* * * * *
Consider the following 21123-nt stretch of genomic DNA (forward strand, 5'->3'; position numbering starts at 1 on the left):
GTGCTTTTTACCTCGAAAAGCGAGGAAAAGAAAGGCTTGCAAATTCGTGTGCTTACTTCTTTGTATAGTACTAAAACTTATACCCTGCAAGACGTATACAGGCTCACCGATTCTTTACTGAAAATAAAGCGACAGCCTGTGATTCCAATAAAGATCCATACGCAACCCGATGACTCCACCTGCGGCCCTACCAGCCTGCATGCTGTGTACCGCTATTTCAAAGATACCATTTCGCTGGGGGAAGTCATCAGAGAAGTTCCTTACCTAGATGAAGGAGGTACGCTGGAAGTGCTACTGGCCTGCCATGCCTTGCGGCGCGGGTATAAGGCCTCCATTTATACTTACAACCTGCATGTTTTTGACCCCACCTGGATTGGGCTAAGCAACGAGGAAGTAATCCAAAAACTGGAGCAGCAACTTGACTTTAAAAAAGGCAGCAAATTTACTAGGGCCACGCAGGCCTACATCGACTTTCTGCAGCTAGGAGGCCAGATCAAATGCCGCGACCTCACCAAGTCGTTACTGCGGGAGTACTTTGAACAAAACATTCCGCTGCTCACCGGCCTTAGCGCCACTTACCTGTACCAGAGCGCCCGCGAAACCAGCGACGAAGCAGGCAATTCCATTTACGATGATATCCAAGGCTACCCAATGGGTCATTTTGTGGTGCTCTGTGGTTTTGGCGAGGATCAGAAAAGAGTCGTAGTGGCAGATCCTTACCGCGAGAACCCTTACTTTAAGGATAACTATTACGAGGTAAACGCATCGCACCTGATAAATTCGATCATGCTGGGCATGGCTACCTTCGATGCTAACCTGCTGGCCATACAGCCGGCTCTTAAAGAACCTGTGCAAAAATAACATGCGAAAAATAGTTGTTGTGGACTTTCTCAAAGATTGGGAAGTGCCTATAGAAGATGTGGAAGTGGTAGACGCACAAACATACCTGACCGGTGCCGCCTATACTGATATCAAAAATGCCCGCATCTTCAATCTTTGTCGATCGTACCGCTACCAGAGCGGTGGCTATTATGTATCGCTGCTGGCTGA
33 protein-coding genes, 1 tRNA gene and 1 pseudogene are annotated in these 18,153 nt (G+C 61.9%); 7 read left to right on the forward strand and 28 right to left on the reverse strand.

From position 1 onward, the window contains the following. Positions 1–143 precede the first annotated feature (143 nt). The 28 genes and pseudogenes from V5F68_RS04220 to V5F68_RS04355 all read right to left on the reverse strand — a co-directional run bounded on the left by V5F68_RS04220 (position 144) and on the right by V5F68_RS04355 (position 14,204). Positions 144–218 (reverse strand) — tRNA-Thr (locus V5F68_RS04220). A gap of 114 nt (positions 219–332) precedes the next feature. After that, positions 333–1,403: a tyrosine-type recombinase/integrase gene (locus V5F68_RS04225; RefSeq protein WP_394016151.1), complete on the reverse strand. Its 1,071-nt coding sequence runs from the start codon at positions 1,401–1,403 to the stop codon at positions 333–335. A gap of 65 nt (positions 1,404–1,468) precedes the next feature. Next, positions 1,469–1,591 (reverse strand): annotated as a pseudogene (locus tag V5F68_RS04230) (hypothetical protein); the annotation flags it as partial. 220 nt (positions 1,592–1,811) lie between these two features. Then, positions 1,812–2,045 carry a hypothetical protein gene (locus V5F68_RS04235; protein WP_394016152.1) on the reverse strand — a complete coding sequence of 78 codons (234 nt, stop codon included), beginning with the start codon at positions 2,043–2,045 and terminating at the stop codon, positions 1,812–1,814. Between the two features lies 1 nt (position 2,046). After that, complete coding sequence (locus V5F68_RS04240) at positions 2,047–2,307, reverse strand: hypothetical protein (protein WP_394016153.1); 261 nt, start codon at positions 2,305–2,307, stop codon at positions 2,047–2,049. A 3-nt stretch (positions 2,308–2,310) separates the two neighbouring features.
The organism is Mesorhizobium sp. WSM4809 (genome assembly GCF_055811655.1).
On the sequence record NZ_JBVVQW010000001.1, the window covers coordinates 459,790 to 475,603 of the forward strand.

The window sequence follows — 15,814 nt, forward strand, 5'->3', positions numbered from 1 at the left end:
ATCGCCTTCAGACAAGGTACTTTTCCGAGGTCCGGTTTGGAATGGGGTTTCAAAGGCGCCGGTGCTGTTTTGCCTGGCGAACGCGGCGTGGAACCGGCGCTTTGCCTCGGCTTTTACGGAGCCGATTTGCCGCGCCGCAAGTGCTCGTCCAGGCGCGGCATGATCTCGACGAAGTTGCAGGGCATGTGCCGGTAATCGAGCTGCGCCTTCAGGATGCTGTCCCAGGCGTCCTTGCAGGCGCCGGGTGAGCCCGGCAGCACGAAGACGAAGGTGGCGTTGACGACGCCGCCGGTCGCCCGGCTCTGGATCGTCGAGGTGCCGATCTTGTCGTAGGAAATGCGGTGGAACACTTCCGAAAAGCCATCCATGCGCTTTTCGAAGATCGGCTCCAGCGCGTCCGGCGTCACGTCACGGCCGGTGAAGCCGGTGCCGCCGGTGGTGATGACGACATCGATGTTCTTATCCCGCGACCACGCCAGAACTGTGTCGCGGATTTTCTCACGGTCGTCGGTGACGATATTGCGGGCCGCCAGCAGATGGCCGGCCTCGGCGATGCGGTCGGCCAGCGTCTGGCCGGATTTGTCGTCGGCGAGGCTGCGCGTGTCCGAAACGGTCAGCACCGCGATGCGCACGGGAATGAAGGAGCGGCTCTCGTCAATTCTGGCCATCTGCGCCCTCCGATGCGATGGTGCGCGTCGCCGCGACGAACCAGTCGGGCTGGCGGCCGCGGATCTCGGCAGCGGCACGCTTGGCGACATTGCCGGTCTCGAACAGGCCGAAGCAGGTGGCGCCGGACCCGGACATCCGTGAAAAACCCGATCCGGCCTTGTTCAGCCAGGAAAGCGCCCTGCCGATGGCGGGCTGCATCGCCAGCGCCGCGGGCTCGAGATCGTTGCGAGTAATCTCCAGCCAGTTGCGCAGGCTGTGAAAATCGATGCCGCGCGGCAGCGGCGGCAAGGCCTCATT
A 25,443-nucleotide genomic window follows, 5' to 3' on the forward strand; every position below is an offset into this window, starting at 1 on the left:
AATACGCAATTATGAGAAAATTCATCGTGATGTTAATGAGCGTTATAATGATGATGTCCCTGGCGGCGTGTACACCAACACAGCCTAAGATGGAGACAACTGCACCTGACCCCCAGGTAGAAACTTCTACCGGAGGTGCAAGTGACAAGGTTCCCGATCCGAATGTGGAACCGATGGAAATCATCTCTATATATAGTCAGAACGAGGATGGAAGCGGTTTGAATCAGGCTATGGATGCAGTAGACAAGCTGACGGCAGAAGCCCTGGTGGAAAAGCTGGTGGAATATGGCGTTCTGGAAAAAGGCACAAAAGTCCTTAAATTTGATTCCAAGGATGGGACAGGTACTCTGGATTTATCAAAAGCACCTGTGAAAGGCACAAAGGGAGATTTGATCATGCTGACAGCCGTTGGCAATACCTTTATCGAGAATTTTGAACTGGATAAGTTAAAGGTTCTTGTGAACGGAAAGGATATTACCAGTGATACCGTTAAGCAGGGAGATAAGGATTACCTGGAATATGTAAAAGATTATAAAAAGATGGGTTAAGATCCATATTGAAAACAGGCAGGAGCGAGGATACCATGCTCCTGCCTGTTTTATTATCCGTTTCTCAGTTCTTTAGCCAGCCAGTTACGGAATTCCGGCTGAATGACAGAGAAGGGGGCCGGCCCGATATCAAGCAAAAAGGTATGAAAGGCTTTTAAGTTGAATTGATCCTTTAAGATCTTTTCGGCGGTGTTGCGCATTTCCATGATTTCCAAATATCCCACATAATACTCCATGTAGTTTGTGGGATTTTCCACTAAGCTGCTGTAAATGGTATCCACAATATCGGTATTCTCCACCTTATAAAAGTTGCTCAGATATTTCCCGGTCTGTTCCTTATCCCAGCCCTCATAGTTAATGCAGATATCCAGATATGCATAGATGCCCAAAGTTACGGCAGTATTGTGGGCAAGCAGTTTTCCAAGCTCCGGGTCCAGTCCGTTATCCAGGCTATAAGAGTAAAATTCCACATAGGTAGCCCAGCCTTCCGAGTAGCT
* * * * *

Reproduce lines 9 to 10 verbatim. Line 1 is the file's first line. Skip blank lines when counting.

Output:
A 25,443-nucleotide genomic window follows, 5' to 3' on the forward strand; every position below is an offset into this window, starting at 1 on the left:
AATACGCAATTATGAGAAAATTCATCGTGATGTTAATGAGCGTTATAATGATGATGTCCCTGGCGGCGTGTACACCAACACAGCCTAAGATGGAGACAACTGCACCTGACCCCCAGGTAGAAACTTCTACCGGAGGTGCAAGTGACAAGGTTCCCGATCCGAATGTGGAACCGATGGAAATCATCTCTATATATAGTCAGAACGAGGATGGAAGCGGTTTGAATCAGGCTATGGATGCAGTAGACAAGCTGACGGCAGAAGCCCTGGTGGAAAAGCTGGTGGAATATGGCGTTCTGGAAAAAGGCACAAAAGTCCTTAAATTTGATTCCAAGGATGGGACAGGTACTCTGGATTTATCAAAAGCACCTGTGAAAGGCACAAAGGGAGATTTGATCATGCTGACAGCCGTTGGCAATACCTTTATCGAGAATTTTGAACTGGATAAGTTAAAGGTTCTTGTGAACGGAAAGGATATTACCAGTGATACCGTTAAGCAGGGAGATAAGGATTACCTGGAATATGTAAAAGATTATAAAAAGATGGGTTAAGATCCATATTGAAAACAGGCAGGAGCGAGGATACCATGCTCCTGCCTGTTTTATTATCCGTTTCTCAGTTCTTTAGCCAGCCAGTTACGGAATTCCGGCTGAATGACAGAGAAGGGGGCCGGCCCGATATCAAGCAAAAAGGTATGAAAGGCTTTTAAGTTGAATTGATCCTTTAAGATCTTTTCGGCGGTGTTGCGCATTTCCATGATTTCCAAATATCCCACATAATACTCCATGTAGTTTGTGGGATTTTCCACTAAGCTGCTGTAAATGGTATCCACAATATCGGTATTCTCCACCTTATAAAAGTTGCTCAGATATTTCCCGGTCTGTTCCTTATCCCAGCCCTCATAGTTAATGCAGATATCCAGATATGCATAGATGCCCAAAGTTACGGCAGTATTGTGGGCAAGCAGTTTTCCAAGCTCCGGGTCCAGTCCGTTATCCAGGCTATAAGAGTAAAATTCCACATAGGTAGCCCAGCCTTCCGAGTAGCT